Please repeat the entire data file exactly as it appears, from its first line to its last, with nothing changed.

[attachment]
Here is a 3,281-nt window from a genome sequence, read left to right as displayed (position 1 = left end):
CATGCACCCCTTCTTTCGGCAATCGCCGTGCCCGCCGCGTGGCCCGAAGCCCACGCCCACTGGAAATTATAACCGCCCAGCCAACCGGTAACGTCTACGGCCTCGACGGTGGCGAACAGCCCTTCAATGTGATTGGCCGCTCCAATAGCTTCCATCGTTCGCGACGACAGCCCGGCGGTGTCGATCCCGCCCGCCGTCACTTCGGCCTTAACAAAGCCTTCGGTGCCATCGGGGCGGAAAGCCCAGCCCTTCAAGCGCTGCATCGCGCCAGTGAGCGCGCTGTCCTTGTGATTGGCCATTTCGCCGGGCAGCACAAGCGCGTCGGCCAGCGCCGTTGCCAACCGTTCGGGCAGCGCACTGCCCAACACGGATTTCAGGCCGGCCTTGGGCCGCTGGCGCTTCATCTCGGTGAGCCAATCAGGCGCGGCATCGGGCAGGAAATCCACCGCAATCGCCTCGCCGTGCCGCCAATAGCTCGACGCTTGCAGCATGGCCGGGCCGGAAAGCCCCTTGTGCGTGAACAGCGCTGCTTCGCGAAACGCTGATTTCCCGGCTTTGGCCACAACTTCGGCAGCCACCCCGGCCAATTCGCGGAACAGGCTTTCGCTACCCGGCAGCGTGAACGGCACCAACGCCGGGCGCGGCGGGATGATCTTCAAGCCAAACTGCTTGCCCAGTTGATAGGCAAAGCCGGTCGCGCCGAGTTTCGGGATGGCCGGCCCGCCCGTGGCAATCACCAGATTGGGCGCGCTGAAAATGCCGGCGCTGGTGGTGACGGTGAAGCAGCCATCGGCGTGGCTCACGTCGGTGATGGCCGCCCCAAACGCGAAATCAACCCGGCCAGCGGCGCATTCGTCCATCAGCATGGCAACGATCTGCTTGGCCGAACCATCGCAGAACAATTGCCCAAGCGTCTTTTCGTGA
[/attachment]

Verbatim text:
Here is a 3,281-nt window from a genome sequence, read left to right as displayed (position 1 = left end):
CATGCACCCCTTCTTTCGGCAATCGCCGTGCCCGCCGCGTGGCCCGAAGCCCACGCCCACTGGAAATTATAACCGCCCAGCCAACCGGTAACGTCTACGGCCTCGACGGTGGCGAACAGCCCTTCAATGTGATTGGCCGCTCCAATAGCTTCCATCGTTCGCGACGACAGCCCGGCGGTGTCGATCCCGCCCGCCGTCACTTCGGCCTTAACAAAGCCTTCGGTGCCATCGGGGCGGAAAGCCCAGCCCTTCAAGCGCTGCATCGCGCCAGTGAGCGCGCTGTCCTTGTGATTGGCCATTTCGCCGGGCAGCACAAGCGCGTCGGCCAGCGCCGTTGCCAACCGTTCGGGCAGCGCACTGCCCAACACGGATTTCAGGCCGGCCTTGGGCCGCTGGCGCTTCATCTCGGTGAGCCAATCAGGCGCGGCATCGGGCAGGAAATCCACCGCAATCGCCTCGCCGTGCCGCCAATAGCTCGACGCTTGCAGCATGGCCGGGCCGGAAAGCCCCTTGTGCGTGAACAGCGCTGCTTCGCGAAACGCTGATTTCCCGGCTTTGGCCACAACTTCGGCAGCCACCCCGGCCAATTCGCGGAACAGGCTTTCGCTACCCGGCAGCGTGAACGGCACCAACGCCGGGCGCGGCGGGATGATCTTCAAGCCAAACTGCTTGCCCAGTTGATAGGCAAAGCCGGTCGCGCCGAGTTTCGGGATGGCCGGCCCGCCCGTGGCAATCACCAGATTGGGCGCGCTGAAAATGCCGGCGCTGGTGGTGACGGTGAAGCAGCCATCGGCGTGGCTCACGTCGGTGATGGCCGCCCCAAACGCGAAATCAACCCGGCCAGCGGCGCATTCGTCCATCAGCATGGCAACGATCTGCTTGGCCGAACCATCGCAGAACAATTGCCCAAGCGTCTTTTCGTGA